Devoted to Hannah
I have been devoted to Hannah Glasse. She’s helped me through all the fundraising events Dine Like A Servant and Lunch with the Curator at the Regency Town House. I owe her a great deal. But this week I decided I had enough of Hanna. I wanted to try out Elizabeth. That’s Elizabeth Raffald’s the writer of “The Experienced House-Keeper” of 1769. I wanted to start simply. What could be more simple that a rich seed cake? Loved by strapping farm labourers and delicate London ladies alike.
The flavour of Caraway
Seed Cake is even older than the Town House where I cook. The particular recipe I have chosen is flavoured with caraway seed. The first record of a cake being made of caraway seed was from A.W.’s Book of Cookrye (1591) and it is mentioned in The English Huswife by Gervase Markham, 1615. Although these sources are not medieval, this type of sweet, almost bread-like cake was common during the Middle Ages. There are recipes for both “cheap seed-cake” and “a rich seed-cake, called the nun’s cake. Caraway seeds were a popular flavouring. I have discovered them in many cake or biscuit recipes. Caraway seeds also appear in other items, including soap, a treatment for “hysterics,” and as a bait for rat traps! Seed cake has been very popular for hundreds of years. It was traditionally made for social gatherings, agricultural harvests and feast days. A seed cake can truly be said to be a cake of the people.
The Old Recipe
To make a rich Seed Cake (from Elizabeth Raffald 1769)
“Take a Pound of Flour, well dried, a Pound of Butter, a Pound of Loaf Sugar beat and sifted, eight Eggs, two Ounces of Carriway Seeds, one Nutmeg grated, and its Weight of Cinnamon; first beat your Butter into a Cream, then put in your Sugar, beat the Whites of your Eggs half an Hour, mix them with your Flour, put it into the Whites, beat in your Flour, Spices and Seeds, a little before it goes to the Oven, put it in the Hoop and bake it two Hours in a quick Oven, and let it stand two Hours – it will take two Hours beating.”
It’s not easy cooking in a kitchen with a large hole in it. The Regency drain had blocked. My kitchen sink was no longer operational. This meant lots of going up and down a Regency servants’ staircase with buckets, it felt very authentic. Cooking this seed cake should be easier for you.
If you want to convert a recipe, like this one above, I suggest first making it as it is. See how it goes, find out how it tastes. Doing historical cookery is fascinating because sometimes tastes have changed and what might have been lovely then is barely palatable now, but very often I have found that old recipes produce wonderfully tasty results. It’s worth trying the recipe out first as written. I have, however, halved the quantities in this recipe. Even I couldn’t eat that much cake! Here’s my ingredient list:
The Recipe Converted
- 250g plain flour
- 250g butter (unsalted)
- 250g caster sugar
- 4 eggs
- 1 tablespoon caraway seeds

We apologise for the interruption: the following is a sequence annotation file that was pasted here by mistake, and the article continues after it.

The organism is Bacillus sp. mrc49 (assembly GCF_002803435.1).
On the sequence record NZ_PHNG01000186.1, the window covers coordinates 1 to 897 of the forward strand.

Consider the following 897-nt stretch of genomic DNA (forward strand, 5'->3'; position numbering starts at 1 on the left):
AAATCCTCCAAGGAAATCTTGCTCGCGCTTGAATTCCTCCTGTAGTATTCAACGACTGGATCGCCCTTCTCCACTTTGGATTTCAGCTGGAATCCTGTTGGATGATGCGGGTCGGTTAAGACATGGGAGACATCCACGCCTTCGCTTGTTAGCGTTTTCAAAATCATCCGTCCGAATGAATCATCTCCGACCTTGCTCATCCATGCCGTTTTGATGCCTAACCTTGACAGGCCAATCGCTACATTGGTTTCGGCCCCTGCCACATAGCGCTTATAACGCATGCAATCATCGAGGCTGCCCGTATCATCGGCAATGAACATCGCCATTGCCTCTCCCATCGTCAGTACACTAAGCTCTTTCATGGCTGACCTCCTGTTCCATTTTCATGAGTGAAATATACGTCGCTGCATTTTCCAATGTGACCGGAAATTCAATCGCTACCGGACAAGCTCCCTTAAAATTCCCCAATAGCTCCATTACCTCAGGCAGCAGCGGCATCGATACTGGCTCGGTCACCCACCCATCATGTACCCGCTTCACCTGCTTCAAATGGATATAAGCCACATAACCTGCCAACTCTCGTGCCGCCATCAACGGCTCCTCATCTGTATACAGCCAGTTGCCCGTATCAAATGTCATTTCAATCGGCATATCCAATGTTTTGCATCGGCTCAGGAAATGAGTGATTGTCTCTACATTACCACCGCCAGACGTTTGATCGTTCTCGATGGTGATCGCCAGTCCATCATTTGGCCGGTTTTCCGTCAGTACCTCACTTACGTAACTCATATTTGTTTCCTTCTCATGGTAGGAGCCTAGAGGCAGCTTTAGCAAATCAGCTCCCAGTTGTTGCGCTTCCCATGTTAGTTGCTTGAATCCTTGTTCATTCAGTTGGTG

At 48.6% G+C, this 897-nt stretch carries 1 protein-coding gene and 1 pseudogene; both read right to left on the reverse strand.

- 1/2 a nutmeg grated
- 1 tablespoon cinnamon
Pre-warm the oven to 160oc
First weigh out the ingredients.
Elizabeth, speaking from the eighteenth century has some advice, after reading this I kept hearing her voice:
“When you make any Kind of Cakes, be sure that you get your Things ready before you begin, then beat your Eggs well, and don’t leave them ’till you have finished the Cakes, or else they will not go back again, and your Cakes will not be light.”
Separate the eggs. Put the egg whites into a bowl of a stand mixer, whisk until forming soft peaks, set aside. In the same bowl whisk the egg yolks until light and frothy. Set aside. Then add the butter to bowl, beat the butter until light of colour, then add the caster sugar and beat until almost white. Mixing slowly add the flour and the egg yolks. Beat until well mixed. Add a tablespoon or so of beaten egg white into the mix to loosen it. Now fold the rest of the egg white into the mixture until no white streaks are visible. Butter a loaf or cake tin and transfer the mixture into it. Don’t worry about flattening the mixture, doing so will remove the air that you have beaten in to it. The mixture will settle down.
Put the cake tin into the oven. I do always line the tin with baking paper, especially when testing a new recipe, it was lucky I did with this one. Leave it to bake for at least two hours.
Of course Elizabeth has something to say about that too:
“Bake all Kinds of Cake in a good oven, follow the Directions of your Receipt, (although) the Management and the Oven must be left to the maker’s care.”
So do make sure your oven is on the right setting, or Elisabeth won’t like it!
Check that the cake is done by using a metal skewer inserted into the middle of it, it should come out clean with no sticky residue. Leave the cake to cool before taking it from the tin.
When it was cooled down I tried the cake with a cup of tea. Maybe less caraway next time. That’s purely personal though.
Cooking with caraway seeds was an education. It’s an acquired taste but a slice of this seed cake does go really well with a good cup of tea. Please do let me know how you get on with the recipe.
I will test the cake on the volunteers. Every volunteer day they get to taste my latest creation. Lucky them. They are very honest too, if I’ve used too much caraway they will tell me.
Working in a mini-building site was an experience. Outside the kitchen window holes were being dug and lots of plumber like activity was taking place. I wondered what sort of activities were happening around Mrs Raffald when she was cooking. My mind turned, as it often does, to the cook that would have stood in my place, here at the Regency Town House, in this very kitchen. And who might have made this very seed cake here in the 1830s. It’s such a wonderful feeling, I sometimes have to pinch myself.